The new indices show that the commercial sector is tied more directly to economic fundamentals, unlike the residential sector, which moved in response to speculative forces, lax lending standards and low interest rate, according to Guntermann. Thus the residential RSI began to rise during the 2001 recession, but the commercial side did not begin its climb until 2003 and remained strong until 2007 -- two years after the residential market peaked. During 2008, Guntermann said, all of the indices plummeted, but the residential RSI leveled off in 2009 while the commercial indices continued to decline. In fact, at the end of 2009, commercial prices were declining at an annual rate of 40 percent.

Perspectives on the CRSI and two-fourplex RSI from the report:

  • Volatility: "Commercial prices peaked at an annual rate of 28 percent in 2006, Quarter 3 and slowed throughout 2007 before beginning a precipitous decline in 2009. While the decline in Quarter 3 was -38 percent, the decline increased only slightly by the end of 2009 to -40 percent. Commercial price changes lagged residential throughout the recent cycle. If this pattern continues, the fourth quarter slowing may indicate that commercial prices will start falling at a slower rate, which has been occurring in the residential market for almost a year. Annual price declines in the two-fourplex market were over 50 percent by the end of 2009 but also appear to be slowing."
  • TFEPS: "The total forecasted earnings per share (TFEPS) series serves as a leading indicator of changes in the CRSI. It is likely that changes in a company’s expected earnings as reflected in financial forecasts would be associated with changes in their demand for real estate, either through acquisition or leasing, and that the resulting price effect would be reflected in the CRSI. The changes in TFEPS for Phoenix-based companies may also proxy for broader changes in economic conditions that subsequently impact the Phoenix commercial real estate market … A careful comparison of TFEPS and the CRSI shows that the change in the direction of TFEPS leads the CRSI by one to two years and is particularly clear beginning with the 2001 recession. It is a positive sign for the commercial market that TFEPS reached a turning point early in 2009 but with weak economic fundamentals and continuing refinancing problems, a clear reversal in the CRSI is not likely to occur until later this year … The decline in the CRSI is exceeded only by the decline in the prices of two-fourplex projects, which were down by over 50 percent in the last half of 2009.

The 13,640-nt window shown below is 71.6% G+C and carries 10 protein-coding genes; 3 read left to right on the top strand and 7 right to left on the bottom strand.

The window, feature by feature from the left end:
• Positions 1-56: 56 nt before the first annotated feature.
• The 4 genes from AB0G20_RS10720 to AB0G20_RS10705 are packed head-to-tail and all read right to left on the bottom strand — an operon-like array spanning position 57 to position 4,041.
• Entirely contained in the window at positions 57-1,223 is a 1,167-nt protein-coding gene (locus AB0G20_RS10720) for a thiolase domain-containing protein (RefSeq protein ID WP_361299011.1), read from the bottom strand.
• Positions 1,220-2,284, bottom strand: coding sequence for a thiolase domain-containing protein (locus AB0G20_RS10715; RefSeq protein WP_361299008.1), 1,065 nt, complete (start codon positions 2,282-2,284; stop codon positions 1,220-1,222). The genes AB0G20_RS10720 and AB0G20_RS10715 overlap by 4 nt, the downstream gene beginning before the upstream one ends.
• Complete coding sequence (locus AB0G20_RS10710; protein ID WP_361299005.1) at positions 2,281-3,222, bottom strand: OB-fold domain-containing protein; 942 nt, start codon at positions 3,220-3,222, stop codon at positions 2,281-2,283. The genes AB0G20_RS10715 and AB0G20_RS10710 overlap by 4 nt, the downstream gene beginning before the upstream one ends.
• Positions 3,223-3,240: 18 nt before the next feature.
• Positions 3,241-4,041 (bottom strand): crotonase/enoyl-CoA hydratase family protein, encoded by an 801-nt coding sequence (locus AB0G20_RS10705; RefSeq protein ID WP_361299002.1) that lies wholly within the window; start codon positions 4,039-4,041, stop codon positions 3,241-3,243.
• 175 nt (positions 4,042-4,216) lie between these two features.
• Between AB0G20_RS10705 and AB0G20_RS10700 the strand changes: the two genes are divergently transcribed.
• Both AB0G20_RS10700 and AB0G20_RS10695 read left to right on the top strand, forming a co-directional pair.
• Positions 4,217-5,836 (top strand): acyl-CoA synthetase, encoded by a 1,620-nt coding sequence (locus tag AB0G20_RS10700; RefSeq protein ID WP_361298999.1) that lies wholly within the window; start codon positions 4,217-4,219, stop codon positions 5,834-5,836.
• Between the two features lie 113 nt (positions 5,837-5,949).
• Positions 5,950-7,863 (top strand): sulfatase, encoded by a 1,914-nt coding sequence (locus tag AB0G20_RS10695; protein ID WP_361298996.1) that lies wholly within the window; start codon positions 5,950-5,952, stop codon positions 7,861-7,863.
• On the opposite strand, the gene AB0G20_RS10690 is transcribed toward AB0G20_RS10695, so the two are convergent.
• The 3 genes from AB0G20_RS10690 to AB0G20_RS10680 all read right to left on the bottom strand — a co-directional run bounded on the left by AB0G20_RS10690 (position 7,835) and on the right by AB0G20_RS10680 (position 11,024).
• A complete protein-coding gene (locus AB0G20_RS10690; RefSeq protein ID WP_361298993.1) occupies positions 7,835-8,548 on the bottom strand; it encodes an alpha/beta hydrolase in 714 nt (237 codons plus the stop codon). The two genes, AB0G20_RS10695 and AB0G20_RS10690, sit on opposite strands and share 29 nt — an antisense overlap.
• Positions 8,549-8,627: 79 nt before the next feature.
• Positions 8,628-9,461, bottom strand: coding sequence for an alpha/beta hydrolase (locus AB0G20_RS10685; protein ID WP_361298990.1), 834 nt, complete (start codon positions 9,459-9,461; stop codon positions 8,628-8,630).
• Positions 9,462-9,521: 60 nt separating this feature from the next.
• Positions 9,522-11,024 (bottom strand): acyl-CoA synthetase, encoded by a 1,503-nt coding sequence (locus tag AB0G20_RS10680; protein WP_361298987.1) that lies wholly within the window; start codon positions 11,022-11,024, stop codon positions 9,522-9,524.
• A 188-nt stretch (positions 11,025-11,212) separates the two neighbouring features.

•  Employment: "Changes in Phoenix employment precede changes in the commercial market, typically by several quarters … Growth in employment peaked at the end of 2005 compared to the CRSI which peaked almost a year later. The longer than normal turnaround in the CRSI relative to employment undoubtedly reflects the same speculative momentum that affected the housing market, including readily available financing. The recent unprecedented decline in both employment and the CRSI is apparent over the 20 years covered in the graph. If the historical pattern continues, a turnaround in the index will follow an improving labor market by several quarters."
  • Capitalization rates: "Cap rates had been trending downward since the mid-1990s before starting a sharp decline in 2003 associated with the start of the current real estate cycle. Throughout 2006 cap rates were essentially stable as commercial values, as measured by the index, were appreciating rapidly. This means that rents or at least the stabilized or normalized rents used by appraisers were also increasing. Cap rates began to increase in early 2007 as talk of a recession became more widespread but commercial prices didn’t peak until early 2008. Changes in both the CRSI and cap rates accelerated throughout 2008 and 2009 with the CRSI declining almost 50 percent from its peak and cap rates increasing well over 2 percent. By the end of 2009 both the CRSI and cap rates were back to their early 2003 levels."
  • Unprecedented declines: "The extended period of relatively stable cap rates stands in contrast to changes in commercial prices, which peaked at an annual rate over 28 percent by the third quarter of 2006. Double-digit increases continued for another year but by early 2008 prices were declining with dramatic decreases occurring throughout much of 2009. Increases in cap rates along with the weak Phoenix economy suggest that commercial prices may continue to decline at unprecedented rates for the foreseeable future."